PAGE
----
Is There Really Pay Equity at the US Open Tennis Tournament?

Imagine if you and others in your group are paid a flat rate, and the members of a different group are paid the same flat rate. The employer proclaims it is equal pay.

But wait a minute! Your group works a 5-hour shift while the other group works a 3-hour shift for the same pay. Your group would be working 40% more for the same pay as the other group.

Is this equal pay?

I doubt few people would consider that they were being paid equally if this were the case they found themselves in.

In an interview on TSN, after her straight set victory over Czech player Markéta Vondroušová, the American player Madison Keys said, “Luckily for us [women], I don’t play 5 sets.” This she said noting the longer duration that male players currently endure in hot, humid, energy-sapping conditions on court compared to the women.

Novak Djokovic cools down with ice bag around neck between games. Image: Express.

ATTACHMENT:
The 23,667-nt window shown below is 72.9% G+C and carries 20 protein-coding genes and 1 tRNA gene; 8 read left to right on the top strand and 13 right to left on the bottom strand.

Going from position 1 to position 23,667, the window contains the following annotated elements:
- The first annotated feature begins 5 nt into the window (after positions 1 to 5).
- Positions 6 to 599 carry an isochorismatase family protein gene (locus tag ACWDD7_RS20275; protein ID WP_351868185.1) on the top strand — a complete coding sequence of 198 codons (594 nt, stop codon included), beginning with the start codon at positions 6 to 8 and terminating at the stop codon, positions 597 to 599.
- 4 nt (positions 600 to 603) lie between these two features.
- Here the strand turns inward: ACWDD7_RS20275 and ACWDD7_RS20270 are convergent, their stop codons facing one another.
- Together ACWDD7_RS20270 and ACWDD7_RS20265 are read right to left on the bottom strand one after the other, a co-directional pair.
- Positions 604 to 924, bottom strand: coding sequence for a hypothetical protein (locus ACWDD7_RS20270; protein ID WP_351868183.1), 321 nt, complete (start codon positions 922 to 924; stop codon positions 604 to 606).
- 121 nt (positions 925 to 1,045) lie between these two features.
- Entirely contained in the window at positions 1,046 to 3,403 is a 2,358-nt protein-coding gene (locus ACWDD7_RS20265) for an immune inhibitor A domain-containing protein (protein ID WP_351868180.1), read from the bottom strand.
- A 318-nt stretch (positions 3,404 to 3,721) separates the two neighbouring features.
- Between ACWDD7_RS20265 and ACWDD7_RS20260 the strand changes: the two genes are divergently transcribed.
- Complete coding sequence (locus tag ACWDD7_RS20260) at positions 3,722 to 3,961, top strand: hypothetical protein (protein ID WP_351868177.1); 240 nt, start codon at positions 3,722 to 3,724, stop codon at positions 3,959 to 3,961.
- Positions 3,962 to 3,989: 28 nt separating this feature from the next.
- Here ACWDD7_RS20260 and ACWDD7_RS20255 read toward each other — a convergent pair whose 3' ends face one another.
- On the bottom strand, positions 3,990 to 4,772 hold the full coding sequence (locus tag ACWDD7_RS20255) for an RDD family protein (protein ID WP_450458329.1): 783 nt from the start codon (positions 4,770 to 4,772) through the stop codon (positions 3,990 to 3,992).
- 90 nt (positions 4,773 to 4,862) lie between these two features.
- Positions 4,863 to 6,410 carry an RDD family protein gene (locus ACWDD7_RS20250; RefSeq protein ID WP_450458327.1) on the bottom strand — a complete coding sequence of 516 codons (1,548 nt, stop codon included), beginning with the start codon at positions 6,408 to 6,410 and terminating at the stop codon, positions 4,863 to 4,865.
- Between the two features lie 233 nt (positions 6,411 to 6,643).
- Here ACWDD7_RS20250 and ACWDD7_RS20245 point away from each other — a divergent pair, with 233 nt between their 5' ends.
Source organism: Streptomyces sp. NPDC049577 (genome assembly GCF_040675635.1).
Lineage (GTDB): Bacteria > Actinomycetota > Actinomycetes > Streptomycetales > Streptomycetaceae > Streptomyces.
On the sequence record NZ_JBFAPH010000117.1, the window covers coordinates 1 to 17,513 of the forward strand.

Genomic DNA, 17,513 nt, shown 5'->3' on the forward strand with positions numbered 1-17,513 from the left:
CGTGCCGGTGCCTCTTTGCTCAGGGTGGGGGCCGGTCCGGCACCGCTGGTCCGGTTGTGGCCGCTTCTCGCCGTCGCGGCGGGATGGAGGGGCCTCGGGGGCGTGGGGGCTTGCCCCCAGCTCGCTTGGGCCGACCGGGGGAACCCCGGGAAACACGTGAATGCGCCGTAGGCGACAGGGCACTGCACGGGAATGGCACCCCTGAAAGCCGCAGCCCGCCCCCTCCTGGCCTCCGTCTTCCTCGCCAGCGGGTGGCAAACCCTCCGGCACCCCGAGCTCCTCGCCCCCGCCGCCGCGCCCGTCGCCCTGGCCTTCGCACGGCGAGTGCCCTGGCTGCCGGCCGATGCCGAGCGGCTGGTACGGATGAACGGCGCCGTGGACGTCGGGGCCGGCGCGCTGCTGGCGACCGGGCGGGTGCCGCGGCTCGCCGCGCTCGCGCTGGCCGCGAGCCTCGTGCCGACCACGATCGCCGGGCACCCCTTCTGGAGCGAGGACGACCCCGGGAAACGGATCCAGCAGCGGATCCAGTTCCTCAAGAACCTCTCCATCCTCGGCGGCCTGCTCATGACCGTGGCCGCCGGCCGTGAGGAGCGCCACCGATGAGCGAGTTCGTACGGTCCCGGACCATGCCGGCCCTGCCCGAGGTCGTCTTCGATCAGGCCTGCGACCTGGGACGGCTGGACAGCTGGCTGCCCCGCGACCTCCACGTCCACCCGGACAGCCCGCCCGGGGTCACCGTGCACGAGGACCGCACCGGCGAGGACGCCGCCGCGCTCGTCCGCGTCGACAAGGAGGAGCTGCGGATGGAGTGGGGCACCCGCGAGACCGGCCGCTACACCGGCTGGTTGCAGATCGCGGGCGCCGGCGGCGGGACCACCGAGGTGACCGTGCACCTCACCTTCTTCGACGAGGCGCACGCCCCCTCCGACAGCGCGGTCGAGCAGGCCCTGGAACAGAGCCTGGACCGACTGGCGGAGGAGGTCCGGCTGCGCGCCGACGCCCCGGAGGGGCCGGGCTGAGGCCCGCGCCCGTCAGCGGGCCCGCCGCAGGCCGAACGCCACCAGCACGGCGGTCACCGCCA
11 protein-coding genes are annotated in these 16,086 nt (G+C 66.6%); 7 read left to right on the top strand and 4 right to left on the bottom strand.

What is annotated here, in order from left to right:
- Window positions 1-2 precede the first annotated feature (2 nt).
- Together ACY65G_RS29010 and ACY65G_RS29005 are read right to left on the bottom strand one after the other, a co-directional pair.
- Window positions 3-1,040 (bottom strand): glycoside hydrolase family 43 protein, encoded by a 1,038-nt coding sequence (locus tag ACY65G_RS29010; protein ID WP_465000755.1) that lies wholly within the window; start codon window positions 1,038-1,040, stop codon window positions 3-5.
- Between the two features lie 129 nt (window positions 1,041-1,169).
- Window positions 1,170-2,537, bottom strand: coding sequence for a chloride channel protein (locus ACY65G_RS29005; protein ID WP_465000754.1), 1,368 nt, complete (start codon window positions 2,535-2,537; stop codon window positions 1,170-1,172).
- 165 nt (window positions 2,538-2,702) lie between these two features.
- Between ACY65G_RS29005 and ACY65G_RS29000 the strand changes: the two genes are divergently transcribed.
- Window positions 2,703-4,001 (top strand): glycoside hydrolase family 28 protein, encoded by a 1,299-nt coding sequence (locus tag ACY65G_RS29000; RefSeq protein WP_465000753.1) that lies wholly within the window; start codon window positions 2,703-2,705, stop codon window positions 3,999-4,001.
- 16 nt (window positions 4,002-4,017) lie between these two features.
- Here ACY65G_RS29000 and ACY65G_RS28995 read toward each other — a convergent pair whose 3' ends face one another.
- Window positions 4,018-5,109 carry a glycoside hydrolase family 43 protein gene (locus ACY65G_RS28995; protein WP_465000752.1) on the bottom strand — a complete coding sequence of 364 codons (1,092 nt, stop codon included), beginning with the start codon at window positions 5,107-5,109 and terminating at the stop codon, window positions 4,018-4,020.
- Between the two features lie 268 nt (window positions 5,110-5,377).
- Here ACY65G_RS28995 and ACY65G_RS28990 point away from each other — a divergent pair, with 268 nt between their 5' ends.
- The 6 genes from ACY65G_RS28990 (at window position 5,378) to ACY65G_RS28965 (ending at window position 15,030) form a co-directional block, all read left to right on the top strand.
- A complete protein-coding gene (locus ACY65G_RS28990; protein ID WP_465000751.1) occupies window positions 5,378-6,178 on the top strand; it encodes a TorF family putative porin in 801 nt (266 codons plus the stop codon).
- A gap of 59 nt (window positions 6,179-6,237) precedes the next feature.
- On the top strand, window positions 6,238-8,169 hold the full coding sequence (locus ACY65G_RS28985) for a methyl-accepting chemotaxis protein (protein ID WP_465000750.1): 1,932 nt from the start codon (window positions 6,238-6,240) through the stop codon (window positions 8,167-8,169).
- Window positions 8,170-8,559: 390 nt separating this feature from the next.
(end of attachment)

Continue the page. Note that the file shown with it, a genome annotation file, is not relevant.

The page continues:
The current edition of the US Open Tennis Championships being held in New York is proudly celebrating what it proclaims is “50 years equal pay.”

It is big money, especially if you are the male or female singles champion with a take-home prize of $3 million.

However, while the women play a best of 3 sets, the men play a best of 5 sets. If all matches are played for the full number of sets, then the men play 40% more sets than the women — for the same pay.

Is this equal pay?

It seems clear that if the tennis grand slams, 4 premiere tennis tournaments that claim pay equity for female and male competitors, honestly want to claim pay equity, then there are two simple options that would bring about honest pay equity: 1) have both men and women play best of five sets or 2) have both men and women play best of three sets.

Doesn’t equity mean equal pay for equal work?

Anarchist economists would posit that genuine equity would be equal remuneration for equal effort and sacrifice. This would be regardless of gender or group affiliation.

Kim Petersen is an independent writer. He can be emailed at: kimohp at Read other articles by Kim.